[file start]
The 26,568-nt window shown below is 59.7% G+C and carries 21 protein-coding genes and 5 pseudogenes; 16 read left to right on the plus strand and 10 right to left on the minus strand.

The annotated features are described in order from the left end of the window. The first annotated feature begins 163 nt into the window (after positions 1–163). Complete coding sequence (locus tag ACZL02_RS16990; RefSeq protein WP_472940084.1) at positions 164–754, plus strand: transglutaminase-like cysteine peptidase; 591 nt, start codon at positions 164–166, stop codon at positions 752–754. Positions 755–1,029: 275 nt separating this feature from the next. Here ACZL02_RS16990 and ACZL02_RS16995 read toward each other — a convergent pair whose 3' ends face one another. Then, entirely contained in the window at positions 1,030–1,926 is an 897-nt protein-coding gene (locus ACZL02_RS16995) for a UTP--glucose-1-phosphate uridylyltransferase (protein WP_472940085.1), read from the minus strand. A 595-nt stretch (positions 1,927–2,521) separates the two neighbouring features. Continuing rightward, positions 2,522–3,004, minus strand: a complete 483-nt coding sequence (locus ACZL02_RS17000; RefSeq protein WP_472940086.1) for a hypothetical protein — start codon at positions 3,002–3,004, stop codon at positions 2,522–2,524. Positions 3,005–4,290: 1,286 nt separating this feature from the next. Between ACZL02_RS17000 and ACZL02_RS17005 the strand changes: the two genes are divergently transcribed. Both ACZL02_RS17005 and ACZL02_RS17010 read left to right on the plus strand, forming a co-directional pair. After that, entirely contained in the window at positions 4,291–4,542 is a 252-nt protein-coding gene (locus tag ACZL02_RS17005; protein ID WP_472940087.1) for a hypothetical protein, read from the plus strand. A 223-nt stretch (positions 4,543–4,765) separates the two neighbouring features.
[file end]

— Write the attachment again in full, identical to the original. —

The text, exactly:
The 26,568-nt window shown below is 59.7% G+C and carries 21 protein-coding genes and 5 pseudogenes; 16 read left to right on the plus strand and 10 right to left on the minus strand.

The annotated features are described in order from the left end of the window. The first annotated feature begins 163 nt into the window (after positions 1–163). Complete coding sequence (locus tag ACZL02_RS16990; RefSeq protein WP_472940084.1) at positions 164–754, plus strand: transglutaminase-like cysteine peptidase; 591 nt, start codon at positions 164–166, stop codon at positions 752–754. Positions 755–1,029: 275 nt separating this feature from the next. Here ACZL02_RS16990 and ACZL02_RS16995 read toward each other — a convergent pair whose 3' ends face one another. Then, entirely contained in the window at positions 1,030–1,926 is an 897-nt protein-coding gene (locus ACZL02_RS16995) for a UTP--glucose-1-phosphate uridylyltransferase (protein WP_472940085.1), read from the minus strand. A 595-nt stretch (positions 1,927–2,521) separates the two neighbouring features. Continuing rightward, positions 2,522–3,004, minus strand: a complete 483-nt coding sequence (locus ACZL02_RS17000; RefSeq protein WP_472940086.1) for a hypothetical protein — start codon at positions 3,002–3,004, stop codon at positions 2,522–2,524. Positions 3,005–4,290: 1,286 nt separating this feature from the next. Between ACZL02_RS17000 and ACZL02_RS17005 the strand changes: the two genes are divergently transcribed. Both ACZL02_RS17005 and ACZL02_RS17010 read left to right on the plus strand, forming a co-directional pair. After that, entirely contained in the window at positions 4,291–4,542 is a 252-nt protein-coding gene (locus tag ACZL02_RS17005; protein ID WP_472940087.1) for a hypothetical protein, read from the plus strand. A 223-nt stretch (positions 4,543–4,765) separates the two neighbouring features.